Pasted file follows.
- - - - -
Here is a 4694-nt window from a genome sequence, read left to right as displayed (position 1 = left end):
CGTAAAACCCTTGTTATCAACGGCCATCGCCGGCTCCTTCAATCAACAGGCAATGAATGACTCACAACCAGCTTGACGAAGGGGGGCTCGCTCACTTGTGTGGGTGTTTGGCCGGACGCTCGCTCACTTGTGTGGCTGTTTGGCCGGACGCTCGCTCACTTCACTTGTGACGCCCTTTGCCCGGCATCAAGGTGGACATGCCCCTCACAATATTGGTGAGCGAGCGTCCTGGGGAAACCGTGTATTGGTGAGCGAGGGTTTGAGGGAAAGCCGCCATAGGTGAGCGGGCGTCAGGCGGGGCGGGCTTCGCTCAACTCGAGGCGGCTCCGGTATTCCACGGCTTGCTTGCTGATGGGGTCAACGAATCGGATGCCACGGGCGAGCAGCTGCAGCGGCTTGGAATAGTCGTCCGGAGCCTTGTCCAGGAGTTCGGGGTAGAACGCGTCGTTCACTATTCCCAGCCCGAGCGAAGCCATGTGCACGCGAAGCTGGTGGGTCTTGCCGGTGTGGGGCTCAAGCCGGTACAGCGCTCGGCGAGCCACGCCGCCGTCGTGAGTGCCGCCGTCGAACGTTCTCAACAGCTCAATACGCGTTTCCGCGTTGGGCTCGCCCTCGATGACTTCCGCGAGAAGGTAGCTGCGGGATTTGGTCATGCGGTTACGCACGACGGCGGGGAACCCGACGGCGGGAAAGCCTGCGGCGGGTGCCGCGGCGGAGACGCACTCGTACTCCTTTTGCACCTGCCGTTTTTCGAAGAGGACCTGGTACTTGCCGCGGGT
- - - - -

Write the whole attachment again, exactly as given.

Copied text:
Here is a 4694-nt window from a genome sequence, read left to right as displayed (position 1 = left end):
CGTAAAACCCTTGTTATCAACGGCCATCGCCGGCTCCTTCAATCAACAGGCAATGAATGACTCACAACCAGCTTGACGAAGGGGGGCTCGCTCACTTGTGTGGGTGTTTGGCCGGACGCTCGCTCACTTGTGTGGCTGTTTGGCCGGACGCTCGCTCACTTCACTTGTGACGCCCTTTGCCCGGCATCAAGGTGGACATGCCCCTCACAATATTGGTGAGCGAGCGTCCTGGGGAAACCGTGTATTGGTGAGCGAGGGTTTGAGGGAAAGCCGCCATAGGTGAGCGGGCGTCAGGCGGGGCGGGCTTCGCTCAACTCGAGGCGGCTCCGGTATTCCACGGCTTGCTTGCTGATGGGGTCAACGAATCGGATGCCACGGGCGAGCAGCTGCAGCGGCTTGGAATAGTCGTCCGGAGCCTTGTCCAGGAGTTCGGGGTAGAACGCGTCGTTCACTATTCCCAGCCCGAGCGAAGCCATGTGCACGCGAAGCTGGTGGGTCTTGCCGGTGTGGGGCTCAAGCCGGTACAGCGCTCGGCGAGCCACGCCGCCGTCGTGAGTGCCGCCGTCGAACGTTCTCAACAGCTCAATACGCGTTTCCGCGTTGGGCTCGCCCTCGATGACTTCCGCGAGAAGGTAGCTGCGGGATTTGGTCATGCGGTTACGCACGACGGCGGGGAACCCGACGGCGGGAAAGCCTGCGGCGGGTGCCGCGGCGGAGACGCACTCGTACTCCTTTTGCACCTGCCGTTTTTCGAAGAGGACCTGGTACTTGCCGCGGGT